The Appalling Strangeness of Divine Mercy (Why I Love Lent)
“To make the Easter story into something that neither startles, shocks, terrifies,
nor excites is to crucify the Son of God afresh.”—Dorothy Sayers
It’s an odd sort of thing to say, “I love Lent,” but then I suppose I am considered by some to be an odd sort of soul. Anyone who feels called to spend their whole being in The Church and preach and teach the story of Jesus’ life and death and resurrection and call it “good news” has to be a little bit odd. Nonetheless I learned years ago, mostly because it was reflected back at me by a beloved friend and deacon that my writing and preaching was at its most meaningful during Lent, that it is my best spiritual season. Why, I am not sure. It is not because of the whole giving-something-up-for-Lent thing – that is not a practice that I follow very effectively. I am less concerned with giving up chocolate than I am in giving up my own excesses of emotion, self-centeredness, anger, or fear (or a thousand other character flaws with which I am gifted).
But it does have something to do with the deliberate nature of the journey and the idea the Jesus ‘sets his face’ to Jerusalem because he is called to go in that direction and that somehow, 2000 years later, I get to walk beside him and deepen my relationship with him along the way. It is about moving slowly towards something profound that is not wrapped up in presents or glitter (although I have been known to glitter-up on Easter Sunday) or over-the-top expectations about family and food. Lent seems so much simpler and it lasts long enough for me to notice. Without the expectations there is room for me to be startled by Grace, which allows me to be shocked by my shortcomings, terrified by my sin, and excited by Love.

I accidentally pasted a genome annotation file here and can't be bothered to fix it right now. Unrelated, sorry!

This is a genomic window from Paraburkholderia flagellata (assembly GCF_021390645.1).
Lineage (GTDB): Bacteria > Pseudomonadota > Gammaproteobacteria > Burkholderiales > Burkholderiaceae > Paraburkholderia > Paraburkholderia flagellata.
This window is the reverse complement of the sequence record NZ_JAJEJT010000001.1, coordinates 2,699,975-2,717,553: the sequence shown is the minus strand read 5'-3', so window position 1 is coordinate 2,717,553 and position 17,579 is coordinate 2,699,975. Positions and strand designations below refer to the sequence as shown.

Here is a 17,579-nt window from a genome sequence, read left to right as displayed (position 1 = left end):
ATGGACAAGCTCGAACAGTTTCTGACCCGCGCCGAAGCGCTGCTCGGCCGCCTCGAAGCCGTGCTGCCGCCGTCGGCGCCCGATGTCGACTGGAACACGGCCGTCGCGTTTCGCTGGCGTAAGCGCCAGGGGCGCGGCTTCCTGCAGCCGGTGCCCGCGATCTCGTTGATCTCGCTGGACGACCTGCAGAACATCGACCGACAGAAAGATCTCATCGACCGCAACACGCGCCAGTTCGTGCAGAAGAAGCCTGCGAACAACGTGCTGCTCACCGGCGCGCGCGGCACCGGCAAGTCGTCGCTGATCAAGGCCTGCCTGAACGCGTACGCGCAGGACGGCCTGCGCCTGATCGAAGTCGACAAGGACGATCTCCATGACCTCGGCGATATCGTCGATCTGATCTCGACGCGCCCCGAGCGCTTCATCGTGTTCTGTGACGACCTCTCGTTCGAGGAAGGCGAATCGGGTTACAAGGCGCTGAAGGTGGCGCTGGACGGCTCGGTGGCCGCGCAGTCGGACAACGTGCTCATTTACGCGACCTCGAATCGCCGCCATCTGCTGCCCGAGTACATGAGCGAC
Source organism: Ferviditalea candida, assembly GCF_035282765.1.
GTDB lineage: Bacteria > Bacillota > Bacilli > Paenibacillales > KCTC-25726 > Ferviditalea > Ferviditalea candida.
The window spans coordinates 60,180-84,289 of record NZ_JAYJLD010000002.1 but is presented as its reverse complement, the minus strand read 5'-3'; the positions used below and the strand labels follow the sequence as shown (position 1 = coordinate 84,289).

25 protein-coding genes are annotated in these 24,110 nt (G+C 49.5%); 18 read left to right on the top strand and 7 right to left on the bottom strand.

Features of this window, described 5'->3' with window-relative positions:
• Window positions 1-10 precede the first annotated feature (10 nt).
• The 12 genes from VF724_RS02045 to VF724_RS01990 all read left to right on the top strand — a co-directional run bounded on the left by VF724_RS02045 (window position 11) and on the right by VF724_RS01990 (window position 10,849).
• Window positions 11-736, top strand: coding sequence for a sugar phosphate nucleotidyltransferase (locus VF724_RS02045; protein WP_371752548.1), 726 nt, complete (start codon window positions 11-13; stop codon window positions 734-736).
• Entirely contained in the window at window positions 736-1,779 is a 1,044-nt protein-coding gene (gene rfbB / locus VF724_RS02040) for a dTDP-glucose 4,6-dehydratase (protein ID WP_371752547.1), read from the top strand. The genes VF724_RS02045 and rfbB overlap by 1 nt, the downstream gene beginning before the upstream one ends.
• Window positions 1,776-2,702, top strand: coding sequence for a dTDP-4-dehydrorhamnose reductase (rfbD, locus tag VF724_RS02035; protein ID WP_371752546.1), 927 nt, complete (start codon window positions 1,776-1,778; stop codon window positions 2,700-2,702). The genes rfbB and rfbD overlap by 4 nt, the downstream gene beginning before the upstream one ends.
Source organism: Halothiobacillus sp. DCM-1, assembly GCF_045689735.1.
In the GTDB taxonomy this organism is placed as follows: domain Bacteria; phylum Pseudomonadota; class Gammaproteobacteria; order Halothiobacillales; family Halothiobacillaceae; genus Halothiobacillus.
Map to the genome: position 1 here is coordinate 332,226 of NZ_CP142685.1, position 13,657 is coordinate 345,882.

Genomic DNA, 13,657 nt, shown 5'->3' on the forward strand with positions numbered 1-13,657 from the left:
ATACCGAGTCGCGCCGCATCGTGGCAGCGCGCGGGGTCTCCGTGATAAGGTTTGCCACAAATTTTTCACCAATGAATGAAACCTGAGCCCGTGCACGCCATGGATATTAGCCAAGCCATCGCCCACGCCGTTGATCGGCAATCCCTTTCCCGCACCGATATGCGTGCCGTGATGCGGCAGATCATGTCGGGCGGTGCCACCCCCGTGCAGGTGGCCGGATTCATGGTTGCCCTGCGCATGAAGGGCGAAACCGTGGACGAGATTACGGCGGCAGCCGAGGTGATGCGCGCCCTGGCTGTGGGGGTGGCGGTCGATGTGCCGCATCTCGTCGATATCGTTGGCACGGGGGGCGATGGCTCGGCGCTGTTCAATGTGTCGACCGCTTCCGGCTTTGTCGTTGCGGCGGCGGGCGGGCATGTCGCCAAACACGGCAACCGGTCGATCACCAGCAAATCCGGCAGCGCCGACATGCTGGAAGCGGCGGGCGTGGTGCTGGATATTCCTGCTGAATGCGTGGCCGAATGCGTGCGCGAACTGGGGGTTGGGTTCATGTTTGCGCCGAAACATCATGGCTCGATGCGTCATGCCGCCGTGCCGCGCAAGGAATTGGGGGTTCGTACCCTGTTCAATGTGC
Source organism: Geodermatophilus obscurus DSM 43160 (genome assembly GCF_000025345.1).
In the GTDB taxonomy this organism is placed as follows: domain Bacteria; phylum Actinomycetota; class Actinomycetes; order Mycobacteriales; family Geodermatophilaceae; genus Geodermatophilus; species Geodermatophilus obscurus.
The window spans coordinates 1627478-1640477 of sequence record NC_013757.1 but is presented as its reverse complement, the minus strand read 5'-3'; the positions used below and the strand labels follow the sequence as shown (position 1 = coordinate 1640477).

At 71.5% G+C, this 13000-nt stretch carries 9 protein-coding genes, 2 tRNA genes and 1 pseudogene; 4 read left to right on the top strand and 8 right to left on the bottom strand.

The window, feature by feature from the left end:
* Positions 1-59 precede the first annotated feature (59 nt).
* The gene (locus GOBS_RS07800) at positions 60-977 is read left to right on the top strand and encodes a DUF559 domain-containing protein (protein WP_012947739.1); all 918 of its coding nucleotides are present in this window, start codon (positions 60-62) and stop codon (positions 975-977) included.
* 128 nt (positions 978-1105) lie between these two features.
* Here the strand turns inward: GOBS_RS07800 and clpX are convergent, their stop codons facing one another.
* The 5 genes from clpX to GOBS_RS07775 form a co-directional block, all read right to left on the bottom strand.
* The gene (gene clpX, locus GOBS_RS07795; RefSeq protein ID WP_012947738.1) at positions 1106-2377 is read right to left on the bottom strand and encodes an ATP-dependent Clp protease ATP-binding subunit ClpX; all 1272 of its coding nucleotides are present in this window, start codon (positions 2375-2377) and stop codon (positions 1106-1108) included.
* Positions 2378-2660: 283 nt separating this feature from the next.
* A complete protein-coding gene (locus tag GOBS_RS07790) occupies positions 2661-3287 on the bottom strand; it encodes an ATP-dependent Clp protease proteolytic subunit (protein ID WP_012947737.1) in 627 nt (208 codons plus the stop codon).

Of course I know the end of the story, I know that Love wins. But before that happens there is the appalling drama of Holy Week – the heady excitement of Jesus’ entry into Jerusalem, the traitorous cunning of Judas, the guilty recognition of the disciples’ own cowardice, the terror of Jesus’ slow suffocation and then, the disarming wonder of an empty grave. His followers experienced this, cowardice or not. But how many of us go beyond acknowledging the drama? How many of us embrace the pain and promise of the story? How many of us get right down into the dirty, damning passion and give Christ’s experience more attention than the weather?
It has been said that to observe Lent is to strike at the root of this complacency. Lent (literally “springtime”) is a time of preparation, a time to return to the desert where Jesus spent forty days readying for his ministry. Jesus allowed himself to be tested and we may want to do the same if we take seriously the call to be Jesus followers.
Centuries old Lenten practices call for penitence, fasting, almsgiving and prayer, striking a balance between ‘giving things up’ and ‘giving to those in need’. Yet, whatever else it may be, Lent is not a time to be morose, requiring us to begrudgingly sacrifice a handful of already guilty pleasures. Instead, it should be considered an opportunity, “…the church’s springtime, a time when out of the darkness of winter, a repentant, empowered people emerges. Lent is the season in which we ought to be surprised by joy. Our self-sacrifices serve no purpose unless, by laying aside this or that desire, we are able to focus on our heart’s deepest longing: unity with Christ. In him—in his suffering and death, his resurrection and triumph—we find our truest joy.” (Editors introduction, Bread and Wine: Readings for Lent and Easter)
I think this is why it matters so much to me, why I find it to be a time that touches me so deeply. If I pay close attention to the lection and themes of the liturgical season, I have eyes to see and ears to hear the lessons Jesus was teaching on his way to Jerusalem. Framed by the story that I know so well, in touch with the pain of the part I play in the hammering of the nails and bolstered by the knowledge that Grace abounds—I can surrender to (as Graham Greene puts it) the appalling strangeness of divine mercy, and the Love from which it springs. Did I mention that I love Lent? I pray that you might surrender to it as well.
With blessing and prayer, Rev. Wendy Miller Olapadeemail@example.com